In 2016, the Scottsdale City Council in Arizona prevented The Satanic Temple from delivering an invocation at one of their meetings. The reason they gave at the time was that the Temple had no presence in the city — the chapter was based in Tucson, not Scottsdale — even though they never asked about that during the application process. So why did that issue come up only after the Satanists had been given a green light to speak?
The Satanic Temple, months later, sent a letter to the council warning them against further discrimination. This time, they had some proof that the council members were actively trying to silence them and that the whole “where are you based?” question was nothing more than a distraction.
Mayor [Jim] Lane and Councilwoman [Suzanne] Klapp made various anti-Satanic comments to the media that indicate that they wish to use the county’s invocation practice exactly for such “impermissible government purpose[s]”… For example, Mayor Lane stated: “In Scottsdale, we’ve decided to keep our traditional invocations and we’ve decided to send this Satanist sideshow elsewhere.” Lane For Scottsdale 2016 [link]: He went on to say, “not on my watch. Not in the best city in America. We’re telling the Satanists, hell no.”
It didn’t stop there. Mayor Jim Lane was up for re-election, and one of his campaign flyers included a line about how he was proudly discriminating against Satanists.
That circled bit says Lane “Stopped so called ‘Satanists’ from mocking City Hall traditions with a ‘prayer.’”
At this point, the city council had two choices. Take back their words and allow the Satanists to speak… or get hit with a discrimination lawsuit.
The city never took that threat seriously. But guess what? The Satanists did, and they just hit the city with a lawsuit over what they say is a violation of the Establishment Clause.
Beyond what I’ve already said above, the Satanists (including member Michelle Shortt) allege that in the eight years prior to their invocation request, “every invocation given was of the Judeo-Christian faith.” After the Satanists’ request was made, one council member, Kathy Littlefield, told her constituents that she did “NOT want the Satanists” speaking and considered their invitation “taking equality too far.” Her opinion may be annoying, but it’s not exactly illegal. Still, it gives you insight into how she thinks.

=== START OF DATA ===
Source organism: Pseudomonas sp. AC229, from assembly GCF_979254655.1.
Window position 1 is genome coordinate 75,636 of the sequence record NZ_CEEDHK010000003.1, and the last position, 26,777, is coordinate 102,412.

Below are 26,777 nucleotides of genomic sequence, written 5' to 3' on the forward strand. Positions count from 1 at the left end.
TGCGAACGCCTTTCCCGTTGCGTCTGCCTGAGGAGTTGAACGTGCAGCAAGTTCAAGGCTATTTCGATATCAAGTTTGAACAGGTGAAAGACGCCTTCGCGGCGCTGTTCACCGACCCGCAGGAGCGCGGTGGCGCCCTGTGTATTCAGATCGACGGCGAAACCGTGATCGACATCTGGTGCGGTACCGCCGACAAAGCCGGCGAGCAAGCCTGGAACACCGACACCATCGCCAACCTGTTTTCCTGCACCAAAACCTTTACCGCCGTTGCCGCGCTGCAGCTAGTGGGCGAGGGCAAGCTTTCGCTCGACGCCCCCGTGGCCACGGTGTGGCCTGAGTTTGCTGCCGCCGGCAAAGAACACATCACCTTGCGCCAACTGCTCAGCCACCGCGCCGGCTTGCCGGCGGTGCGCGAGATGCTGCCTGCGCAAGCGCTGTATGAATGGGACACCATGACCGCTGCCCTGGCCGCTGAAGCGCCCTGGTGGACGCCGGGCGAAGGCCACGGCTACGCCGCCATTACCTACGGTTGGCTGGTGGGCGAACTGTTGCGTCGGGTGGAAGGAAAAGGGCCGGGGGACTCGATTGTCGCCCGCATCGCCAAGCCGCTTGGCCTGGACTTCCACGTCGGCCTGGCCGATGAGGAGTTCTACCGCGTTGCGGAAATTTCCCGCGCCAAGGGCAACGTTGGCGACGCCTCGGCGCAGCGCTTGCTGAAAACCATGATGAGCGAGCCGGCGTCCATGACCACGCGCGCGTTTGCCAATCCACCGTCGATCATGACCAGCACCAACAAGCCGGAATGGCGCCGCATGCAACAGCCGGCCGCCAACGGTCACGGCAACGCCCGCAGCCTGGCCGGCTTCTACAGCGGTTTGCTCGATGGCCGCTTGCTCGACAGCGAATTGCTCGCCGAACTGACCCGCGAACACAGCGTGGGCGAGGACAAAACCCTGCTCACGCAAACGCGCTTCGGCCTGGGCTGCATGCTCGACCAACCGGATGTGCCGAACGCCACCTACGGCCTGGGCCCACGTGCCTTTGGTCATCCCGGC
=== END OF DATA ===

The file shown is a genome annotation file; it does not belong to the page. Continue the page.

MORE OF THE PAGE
Lane also told his constituents that the invocations were diverse as is. To prove that point, he referred to the “respectful and thoughtful messages from Christians, Jews, Muslims, Buddhists, Hindus and countless other faiths.”
The lawsuit states: “At no time have members of the Muslim, Buddhist, or Hindus faith given an invocation before the Scottsdale City Council.”
The implication is clear: No matter what these people say, they only want Christian speakers. Satanists aren’t allowed. It’s clear-cut discrimination against a belief system that the council members don’t like. That’s why The Satanic Temple calls it a violation of the Establishment Clause and the Equal Protection Clause as well as a violation of the “Toleration of Religious Sentiment” clause of the Arizona Constitution.
Attorney Stu de Haan, representing TST, states, “By the City Council’s own statements, it’s clear that their refusal to allow The Satanic Temple to speak was motivated by their intent to discriminate against a minority religion.”
According to TST spokesperson and co-founder, Lucien Greaves, “It’s disheartening when public officials can display such a flagrant disregard for the most foundational bedrock principles of Constitutional Law while acting upon their personal biases at the expense of their taxpayer base, who are ultimately left to pay the legal costs for the ignorance of their Mayor and City Council.”
I don’t see how the city can event pretend it’s inclusive and fair when their emails tell a very different story. It doesn’t get more self-incriminating than this.
(Top screenshot via Fox 10)